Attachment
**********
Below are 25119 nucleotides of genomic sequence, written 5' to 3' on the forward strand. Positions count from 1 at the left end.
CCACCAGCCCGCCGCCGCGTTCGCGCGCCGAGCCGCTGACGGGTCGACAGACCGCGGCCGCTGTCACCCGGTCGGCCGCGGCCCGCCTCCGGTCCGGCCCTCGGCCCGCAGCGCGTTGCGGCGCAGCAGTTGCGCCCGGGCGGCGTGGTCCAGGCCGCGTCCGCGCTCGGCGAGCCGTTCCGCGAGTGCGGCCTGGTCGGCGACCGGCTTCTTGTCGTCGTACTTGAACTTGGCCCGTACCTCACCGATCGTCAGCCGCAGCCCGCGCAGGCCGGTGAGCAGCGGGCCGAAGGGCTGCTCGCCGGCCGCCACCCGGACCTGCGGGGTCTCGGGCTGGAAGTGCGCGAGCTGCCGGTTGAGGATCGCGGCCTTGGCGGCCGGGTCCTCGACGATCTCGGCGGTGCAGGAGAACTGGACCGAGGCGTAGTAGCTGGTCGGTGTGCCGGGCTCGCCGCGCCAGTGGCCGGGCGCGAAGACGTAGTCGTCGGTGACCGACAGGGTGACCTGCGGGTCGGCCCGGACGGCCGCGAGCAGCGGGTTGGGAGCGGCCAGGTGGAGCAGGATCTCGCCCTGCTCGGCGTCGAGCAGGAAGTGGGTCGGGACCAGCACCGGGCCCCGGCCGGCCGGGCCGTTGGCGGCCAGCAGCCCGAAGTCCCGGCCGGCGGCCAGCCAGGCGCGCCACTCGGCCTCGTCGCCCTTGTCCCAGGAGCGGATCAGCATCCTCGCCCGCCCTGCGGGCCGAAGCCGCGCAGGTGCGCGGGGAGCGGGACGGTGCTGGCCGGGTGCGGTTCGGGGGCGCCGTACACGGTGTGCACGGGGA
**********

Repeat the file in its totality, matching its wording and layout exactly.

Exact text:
Below are 25119 nucleotides of genomic sequence, written 5' to 3' on the forward strand. Positions count from 1 at the left end.
CCACCAGCCCGCCGCCGCGTTCGCGCGCCGAGCCGCTGACGGGTCGACAGACCGCGGCCGCTGTCACCCGGTCGGCCGCGGCCCGCCTCCGGTCCGGCCCTCGGCCCGCAGCGCGTTGCGGCGCAGCAGTTGCGCCCGGGCGGCGTGGTCCAGGCCGCGTCCGCGCTCGGCGAGCCGTTCCGCGAGTGCGGCCTGGTCGGCGACCGGCTTCTTGTCGTCGTACTTGAACTTGGCCCGTACCTCACCGATCGTCAGCCGCAGCCCGCGCAGGCCGGTGAGCAGCGGGCCGAAGGGCTGCTCGCCGGCCGCCACCCGGACCTGCGGGGTCTCGGGCTGGAAGTGCGCGAGCTGCCGGTTGAGGATCGCGGCCTTGGCGGCCGGGTCCTCGACGATCTCGGCGGTGCAGGAGAACTGGACCGAGGCGTAGTAGCTGGTCGGTGTGCCGGGCTCGCCGCGCCAGTGGCCGGGCGCGAAGACGTAGTCGTCGGTGACCGACAGGGTGACCTGCGGGTCGGCCCGGACGGCCGCGAGCAGCGGGTTGGGAGCGGCCAGGTGGAGCAGGATCTCGCCCTGCTCGGCGTCGAGCAGGAAGTGGGTCGGGACCAGCACCGGGCCCCGGCCGGCCGGGCCGTTGGCGGCCAGCAGCCCGAAGTCCCGGCCGGCGGCCAGCCAGGCGCGCCACTCGGCCTCGTCGCCCTTGTCCCAGGAGCGGATCAGCATCCTCGCCCGCCCTGCGGGCCGAAGCCGCGCAGGTGCGCGGGGAGCGGGACGGTGCTGGCCGGGTGCGGTTCGGGGGCGCCGTACACGGTGTGCACGGGGA